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Dub and reggae pioneer Lee “Scratch” Perry dies, aged 85

The legendary musician died in hospital in Jamaica

Lee "Scratch" Perry, the pioneer of dub and roots reggae music, has died, aged 85.

Jamaican media reported that Perry died in hospital in Lucea, northern Jamaica. No cause of death has yet been given.

Andrew Holness, Jamaica's prime minister offered his "deep condolences" to Perry's family upon the announcement of his death, calling him "unforgettable" and praising his "sterling contribution" to music.

Many figures from across the music world have also paid tribute to Perry – who was often known as The Upsetter – following the announcement of his death. In a tweet, the Beastie Boys' Mike D, who worked with Perry on the track 'Dr Lee PhD' from the group's 1998 'Hello Nasty' album, spoke of his "pioneering spirit", adding: "We are truly grateful to have been inspired by and collaborated with this true legend."

Flying Lotus has also paid tribute to Perry, sharing a photo of the artist alongside the message: "Blessed journey into the infinite."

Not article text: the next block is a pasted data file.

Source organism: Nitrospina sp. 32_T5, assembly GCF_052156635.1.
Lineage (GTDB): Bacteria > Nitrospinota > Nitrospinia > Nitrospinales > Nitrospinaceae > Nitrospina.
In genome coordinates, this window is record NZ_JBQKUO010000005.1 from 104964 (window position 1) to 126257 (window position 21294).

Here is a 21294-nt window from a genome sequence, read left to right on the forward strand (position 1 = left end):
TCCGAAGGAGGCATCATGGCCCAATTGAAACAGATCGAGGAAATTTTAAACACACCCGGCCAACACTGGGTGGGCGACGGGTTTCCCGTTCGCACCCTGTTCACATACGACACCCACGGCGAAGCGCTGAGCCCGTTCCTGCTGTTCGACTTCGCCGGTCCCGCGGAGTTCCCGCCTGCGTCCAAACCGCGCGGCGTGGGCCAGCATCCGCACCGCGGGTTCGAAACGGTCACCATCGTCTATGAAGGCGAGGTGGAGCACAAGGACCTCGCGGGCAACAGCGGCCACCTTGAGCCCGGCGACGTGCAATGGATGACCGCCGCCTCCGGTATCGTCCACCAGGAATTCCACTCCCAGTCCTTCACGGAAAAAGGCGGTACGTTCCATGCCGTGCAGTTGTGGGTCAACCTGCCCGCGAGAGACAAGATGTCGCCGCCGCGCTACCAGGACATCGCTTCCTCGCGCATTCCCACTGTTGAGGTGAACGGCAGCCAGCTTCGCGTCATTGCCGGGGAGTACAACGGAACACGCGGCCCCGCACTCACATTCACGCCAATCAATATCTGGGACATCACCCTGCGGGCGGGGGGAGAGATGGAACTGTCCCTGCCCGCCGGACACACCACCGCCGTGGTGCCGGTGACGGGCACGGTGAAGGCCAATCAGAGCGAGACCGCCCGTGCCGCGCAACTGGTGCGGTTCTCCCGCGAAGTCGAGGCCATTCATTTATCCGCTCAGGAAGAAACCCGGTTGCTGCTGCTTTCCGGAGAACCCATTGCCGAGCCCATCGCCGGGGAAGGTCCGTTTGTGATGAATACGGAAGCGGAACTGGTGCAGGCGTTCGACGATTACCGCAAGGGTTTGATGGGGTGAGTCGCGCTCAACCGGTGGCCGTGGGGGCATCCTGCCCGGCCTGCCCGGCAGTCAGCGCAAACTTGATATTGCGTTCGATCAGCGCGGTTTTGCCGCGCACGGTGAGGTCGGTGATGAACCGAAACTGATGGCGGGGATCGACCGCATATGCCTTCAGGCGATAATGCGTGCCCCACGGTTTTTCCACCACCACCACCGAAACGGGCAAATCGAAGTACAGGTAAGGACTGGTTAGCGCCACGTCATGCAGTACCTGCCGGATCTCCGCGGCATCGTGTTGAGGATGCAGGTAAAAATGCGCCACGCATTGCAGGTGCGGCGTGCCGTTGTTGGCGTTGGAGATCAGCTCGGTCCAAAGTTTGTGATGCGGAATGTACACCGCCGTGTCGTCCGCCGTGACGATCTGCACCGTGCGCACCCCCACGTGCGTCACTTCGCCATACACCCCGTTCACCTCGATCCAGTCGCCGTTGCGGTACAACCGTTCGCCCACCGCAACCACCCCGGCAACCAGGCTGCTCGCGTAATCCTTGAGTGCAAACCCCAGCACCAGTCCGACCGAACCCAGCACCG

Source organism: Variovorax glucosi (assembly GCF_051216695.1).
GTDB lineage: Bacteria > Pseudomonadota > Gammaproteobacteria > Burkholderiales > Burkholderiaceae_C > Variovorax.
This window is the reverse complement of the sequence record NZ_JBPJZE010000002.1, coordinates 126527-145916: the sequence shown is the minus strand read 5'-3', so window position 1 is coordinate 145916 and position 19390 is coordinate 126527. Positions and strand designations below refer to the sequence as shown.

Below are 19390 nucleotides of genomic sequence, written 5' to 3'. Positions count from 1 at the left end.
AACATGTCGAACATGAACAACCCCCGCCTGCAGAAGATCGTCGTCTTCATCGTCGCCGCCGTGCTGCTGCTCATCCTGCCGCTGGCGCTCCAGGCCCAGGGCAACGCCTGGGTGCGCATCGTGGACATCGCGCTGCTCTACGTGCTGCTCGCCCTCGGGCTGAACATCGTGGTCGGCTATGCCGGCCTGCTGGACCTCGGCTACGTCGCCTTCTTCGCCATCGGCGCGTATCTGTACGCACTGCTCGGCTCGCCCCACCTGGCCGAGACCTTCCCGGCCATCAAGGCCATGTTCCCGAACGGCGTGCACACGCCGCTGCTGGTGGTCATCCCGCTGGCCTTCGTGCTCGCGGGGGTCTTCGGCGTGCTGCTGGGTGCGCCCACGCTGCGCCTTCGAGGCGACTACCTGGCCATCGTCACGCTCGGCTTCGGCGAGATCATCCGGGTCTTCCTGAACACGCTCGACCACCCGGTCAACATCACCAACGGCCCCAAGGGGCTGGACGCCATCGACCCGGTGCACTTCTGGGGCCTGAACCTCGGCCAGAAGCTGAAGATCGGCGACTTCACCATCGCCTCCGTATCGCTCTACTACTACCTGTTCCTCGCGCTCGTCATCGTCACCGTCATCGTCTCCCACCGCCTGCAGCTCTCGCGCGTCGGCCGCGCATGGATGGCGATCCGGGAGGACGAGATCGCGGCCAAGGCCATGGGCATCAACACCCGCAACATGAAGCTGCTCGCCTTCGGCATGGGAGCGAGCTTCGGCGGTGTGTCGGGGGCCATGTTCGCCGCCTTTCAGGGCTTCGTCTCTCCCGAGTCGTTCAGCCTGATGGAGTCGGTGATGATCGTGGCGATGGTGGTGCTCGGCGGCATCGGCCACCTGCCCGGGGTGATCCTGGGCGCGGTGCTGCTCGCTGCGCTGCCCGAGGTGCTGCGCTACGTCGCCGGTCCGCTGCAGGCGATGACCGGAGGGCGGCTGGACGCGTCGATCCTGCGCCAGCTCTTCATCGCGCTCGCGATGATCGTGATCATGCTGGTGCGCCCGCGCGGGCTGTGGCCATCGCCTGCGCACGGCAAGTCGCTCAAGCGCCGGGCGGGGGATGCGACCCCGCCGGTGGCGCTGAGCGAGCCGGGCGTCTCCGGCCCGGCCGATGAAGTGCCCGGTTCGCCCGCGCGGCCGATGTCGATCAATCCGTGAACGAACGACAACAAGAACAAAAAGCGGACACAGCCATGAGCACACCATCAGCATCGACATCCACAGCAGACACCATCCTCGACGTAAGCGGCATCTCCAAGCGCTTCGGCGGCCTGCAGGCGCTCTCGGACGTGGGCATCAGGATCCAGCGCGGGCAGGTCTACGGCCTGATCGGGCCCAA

Glastonbury organiser Emily Eavis said: "RIP the almighty Lee 'Scratch' Perry, musical genius, free spirit and a regular Glastonbury performer. We shall miss him." 

Perry was born in rural Jamaica in 1936 and moved to the capital, Kingston, in the early 1960s. His music career began in the 1950s when he was hired by Clement “Coxsone” Dodd, head of reggae studio and label Studio One, as an assistant.

Developing as a talent scout and DJ, he eventually got his break as a recording artist and producer with the same label, going on to earn his "Scratch" nickname from an early recording of his, 'The Chicken Scratch', in 1965. He left Studio One in the mid-'60s after a falling out with Dodd.

From there, Perry joined Joe Gibbs' rival label Amalgamated Records, where he continued to produce music for other artists and record his own music. However, disagreements between Perry and Gibbs resulted in Perry finally founding his own label, Upsetter Records, in 1968.

Perry pioneered dub recording techniques over the years that followed, developing dub versions of reggae tracks, where the bass would often be emphasised, vocals sometimes stripped away, and reverb frequently added.

Over the several decades that followed, Perry worked with a number of other legendary musical figures, including Bob Marley, the Beastie Boys and The Clash. He produced more than 1,000 recordings over the course of his career in all.

Find some of the tributes that have been shared about Perry below.